- The Washington Times - Monday, December 29, 2003

One of the first things I learned to cook as a child was a grilled cheese sandwich. It was a simple recipe consisting of at least three, maybe four, thin pieces of processed white cheese tucked between slices of spongy white bread that had been buttered on the outside.

Once the sandwich was assembled, I plopped it into a hot iron skillet and listened to it sizzle. I waited and carefully watched for the cheese to melt and ooze from between the bread slices, which by then were crisp and golden. At the time, I thought it was the best food around.

My world of grilled cheese sandwiches has multiplied through the years. When we were children, my sister whipped up her own version of this favorite combination. It consisted of sliced mozzarella cheese layered on Italian bread and broiled, open face, until the edges of the bread turned golden and the cheese bubbly.

She served these scrumptious open-face melted cheese sandwiches to her younger siblings — my brother and me — as a special after-school snack. The strings of melted “mutz” were a source of great amusement, as they stretched with each bite and caught on our chins.

As the years pass by, my collection of grilled-cheese-sandwich favorites grows bigger and bigger. Today, I crumble Stilton on rounds of toasted sweet baguette and melt them under the broiler. Or I smear cold brie or Camembert on crusty slices of multigrain bread and toast them under the broiler.

When I’m in the mood, I adapt my childhood favorite, but with more sophisticated cheese, such as Italian Fontina, Swiss Gruyere and French Comte on sourdough, sweet baguettes or whole-grain loaves.

Sometimes I add thin slices of prosciutto, Black Forest ham, tomatoes and pickles. Or maybe I toss in a few leaves of spinach or arugula, or slices of crisp cooked bacon. When I’m feeling in the mood for an extra-special melted-cheese treat, I make pandorato, the Italian gift to the world of grilled cheese sandwiches.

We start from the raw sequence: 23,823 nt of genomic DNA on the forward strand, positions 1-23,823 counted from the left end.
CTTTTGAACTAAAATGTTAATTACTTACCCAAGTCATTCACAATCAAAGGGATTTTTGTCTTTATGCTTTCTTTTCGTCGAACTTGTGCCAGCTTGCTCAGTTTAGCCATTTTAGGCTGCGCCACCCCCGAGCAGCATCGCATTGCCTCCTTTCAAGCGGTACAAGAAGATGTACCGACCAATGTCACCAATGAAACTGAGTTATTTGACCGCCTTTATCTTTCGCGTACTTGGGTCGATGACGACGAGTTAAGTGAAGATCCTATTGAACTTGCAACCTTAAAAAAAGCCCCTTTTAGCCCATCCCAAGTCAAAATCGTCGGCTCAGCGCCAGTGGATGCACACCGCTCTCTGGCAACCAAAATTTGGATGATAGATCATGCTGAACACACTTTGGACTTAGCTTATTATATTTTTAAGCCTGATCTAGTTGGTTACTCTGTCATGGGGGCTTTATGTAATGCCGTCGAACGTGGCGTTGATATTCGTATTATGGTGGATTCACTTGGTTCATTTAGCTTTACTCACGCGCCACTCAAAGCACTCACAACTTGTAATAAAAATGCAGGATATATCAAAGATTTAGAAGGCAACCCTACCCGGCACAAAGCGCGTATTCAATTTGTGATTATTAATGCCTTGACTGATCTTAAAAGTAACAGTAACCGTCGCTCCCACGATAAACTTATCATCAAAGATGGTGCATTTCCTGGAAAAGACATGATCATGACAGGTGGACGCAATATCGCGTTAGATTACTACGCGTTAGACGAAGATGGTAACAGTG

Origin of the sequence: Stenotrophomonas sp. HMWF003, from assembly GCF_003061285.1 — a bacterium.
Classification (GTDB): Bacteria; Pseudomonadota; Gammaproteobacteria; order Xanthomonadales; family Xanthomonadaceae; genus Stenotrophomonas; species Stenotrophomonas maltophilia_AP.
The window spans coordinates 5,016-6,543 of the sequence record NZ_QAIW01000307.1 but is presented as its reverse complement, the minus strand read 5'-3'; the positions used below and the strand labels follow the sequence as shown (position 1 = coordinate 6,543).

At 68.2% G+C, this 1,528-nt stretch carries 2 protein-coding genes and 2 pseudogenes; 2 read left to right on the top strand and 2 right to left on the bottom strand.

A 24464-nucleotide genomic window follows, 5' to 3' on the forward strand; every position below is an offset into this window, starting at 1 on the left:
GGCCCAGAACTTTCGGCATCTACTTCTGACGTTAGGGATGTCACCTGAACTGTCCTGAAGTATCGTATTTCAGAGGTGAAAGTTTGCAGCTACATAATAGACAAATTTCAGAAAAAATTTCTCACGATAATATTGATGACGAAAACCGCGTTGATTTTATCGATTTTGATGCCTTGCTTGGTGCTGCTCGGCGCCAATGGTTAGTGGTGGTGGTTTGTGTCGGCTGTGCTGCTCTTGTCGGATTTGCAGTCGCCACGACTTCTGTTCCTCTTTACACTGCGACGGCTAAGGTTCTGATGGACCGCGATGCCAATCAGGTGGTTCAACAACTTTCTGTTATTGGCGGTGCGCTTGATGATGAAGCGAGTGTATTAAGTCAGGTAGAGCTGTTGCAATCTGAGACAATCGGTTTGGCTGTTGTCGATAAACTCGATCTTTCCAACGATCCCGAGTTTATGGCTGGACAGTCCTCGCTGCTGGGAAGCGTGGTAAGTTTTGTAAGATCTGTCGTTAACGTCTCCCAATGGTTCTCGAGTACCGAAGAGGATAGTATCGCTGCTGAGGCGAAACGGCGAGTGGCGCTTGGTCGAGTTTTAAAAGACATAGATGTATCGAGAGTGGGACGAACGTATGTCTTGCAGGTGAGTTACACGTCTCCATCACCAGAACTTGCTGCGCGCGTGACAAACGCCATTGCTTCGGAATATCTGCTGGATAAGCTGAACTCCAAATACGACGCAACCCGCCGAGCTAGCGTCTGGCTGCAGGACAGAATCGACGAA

Quick homemade tomato soup

2 tablespoons extra-virgin olive oil

¼ cup minced onion

1 teaspoon minced garlic

2 (28-ounce) cans plum tomatoes in juice

2 basil leaves, torn

1 to 2 cups chicken or vegetable broth, optional

Salt, freshly ground black pepper

Combine oil and onion in a large, broad saucepan. Cook, stirring over low heat, until onion is golden, about 5 minutes. Stir in garlic; cook 1 minute. Add tomatoes and basil; heat to a boil.

Cook, uncovered, over medium-low heat, breaking up tomatoes with side of a spoon, until soup is slightly reduced and flavors are blended, about 15 minutes.

Cool slightly and puree in food processor or blender, in batches if necessary, until smooth. Return to saucepan.

Thin with chicken or vegetable broth, if desired, until the desired thickness is achieved. (Some brands of tomatoes are juicier than others.) Add salt and pepper to taste. Makes 4 servings.

Pandorato

1 8-ounce package mozzarella cheese, cut into 8 slices

4 thin slices prosciutto, optional

8 or 16 slices (depending on the girth of the bread), each ½-inch thick, Italian bread

2 large eggs (see note)

½ cup milk (see note)

2 tablespoons extra-virgin olive oil

2 tablespoons unsalted butter

1 garlic clove, bruised with the side of a knife

Place mozzarella slices and prosciutto, if using, between bread slices to make 4 sandwiches (or more if bread is narrow). Whisk eggs and milk together in a shallow soup bowl. Dip sandwiches into the egg mixture to coat (see note).

Heat oil, butter and garlic in a medium skillet until the garlic begins to sizzle and turns golden; discard garlic.

Add the sandwiches; cook over medium-low heat until the bread is golden and the cheese melts, about 3 minutes per side. Serve warm.

Note: The amount of egg and milk needed will vary with the size of the bread. Use 1 more egg and ¼ cup more milk if more egg bath is needed.

Makes 4 servings.

TRIBUNE MEDIA SERVICES INTERNATIONAL


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